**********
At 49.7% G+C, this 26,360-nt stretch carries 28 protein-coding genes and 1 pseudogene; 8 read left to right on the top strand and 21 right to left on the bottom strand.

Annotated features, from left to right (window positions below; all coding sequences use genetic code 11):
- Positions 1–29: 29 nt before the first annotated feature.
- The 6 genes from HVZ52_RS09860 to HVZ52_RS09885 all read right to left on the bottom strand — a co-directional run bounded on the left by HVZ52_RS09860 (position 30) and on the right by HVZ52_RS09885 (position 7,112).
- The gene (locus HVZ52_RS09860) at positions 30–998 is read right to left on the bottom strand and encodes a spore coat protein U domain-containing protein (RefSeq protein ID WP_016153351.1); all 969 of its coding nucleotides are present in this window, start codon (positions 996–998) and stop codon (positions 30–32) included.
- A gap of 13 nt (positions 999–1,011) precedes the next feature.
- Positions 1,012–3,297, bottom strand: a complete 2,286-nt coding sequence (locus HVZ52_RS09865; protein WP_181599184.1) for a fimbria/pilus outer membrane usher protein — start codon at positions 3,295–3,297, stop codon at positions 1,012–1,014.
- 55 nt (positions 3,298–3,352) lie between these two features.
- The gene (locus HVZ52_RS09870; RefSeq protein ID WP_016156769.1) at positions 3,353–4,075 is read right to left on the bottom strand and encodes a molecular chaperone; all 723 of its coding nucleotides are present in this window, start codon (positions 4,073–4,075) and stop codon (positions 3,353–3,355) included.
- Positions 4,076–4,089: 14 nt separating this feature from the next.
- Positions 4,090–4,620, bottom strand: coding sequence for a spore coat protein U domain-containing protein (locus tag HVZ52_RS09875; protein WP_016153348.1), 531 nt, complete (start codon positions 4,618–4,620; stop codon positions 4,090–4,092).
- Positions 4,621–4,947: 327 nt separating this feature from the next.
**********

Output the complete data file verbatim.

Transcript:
At 49.7% G+C, this 26,360-nt stretch carries 28 protein-coding genes and 1 pseudogene; 8 read left to right on the top strand and 21 right to left on the bottom strand.

Annotated features, from left to right (window positions below; all coding sequences use genetic code 11):
- Positions 1–29: 29 nt before the first annotated feature.
- The 6 genes from HVZ52_RS09860 to HVZ52_RS09885 all read right to left on the bottom strand — a co-directional run bounded on the left by HVZ52_RS09860 (position 30) and on the right by HVZ52_RS09885 (position 7,112).
- The gene (locus HVZ52_RS09860) at positions 30–998 is read right to left on the bottom strand and encodes a spore coat protein U domain-containing protein (RefSeq protein ID WP_016153351.1); all 969 of its coding nucleotides are present in this window, start codon (positions 996–998) and stop codon (positions 30–32) included.
- A gap of 13 nt (positions 999–1,011) precedes the next feature.
- Positions 1,012–3,297, bottom strand: a complete 2,286-nt coding sequence (locus HVZ52_RS09865; protein WP_181599184.1) for a fimbria/pilus outer membrane usher protein — start codon at positions 3,295–3,297, stop codon at positions 1,012–1,014.
- 55 nt (positions 3,298–3,352) lie between these two features.
- The gene (locus HVZ52_RS09870; RefSeq protein ID WP_016156769.1) at positions 3,353–4,075 is read right to left on the bottom strand and encodes a molecular chaperone; all 723 of its coding nucleotides are present in this window, start codon (positions 4,073–4,075) and stop codon (positions 3,353–3,355) included.
- Positions 4,076–4,089: 14 nt separating this feature from the next.
- Positions 4,090–4,620, bottom strand: coding sequence for a spore coat protein U domain-containing protein (locus tag HVZ52_RS09875; protein WP_016153348.1), 531 nt, complete (start codon positions 4,618–4,620; stop codon positions 4,090–4,092).
- Positions 4,621–4,947: 327 nt separating this feature from the next.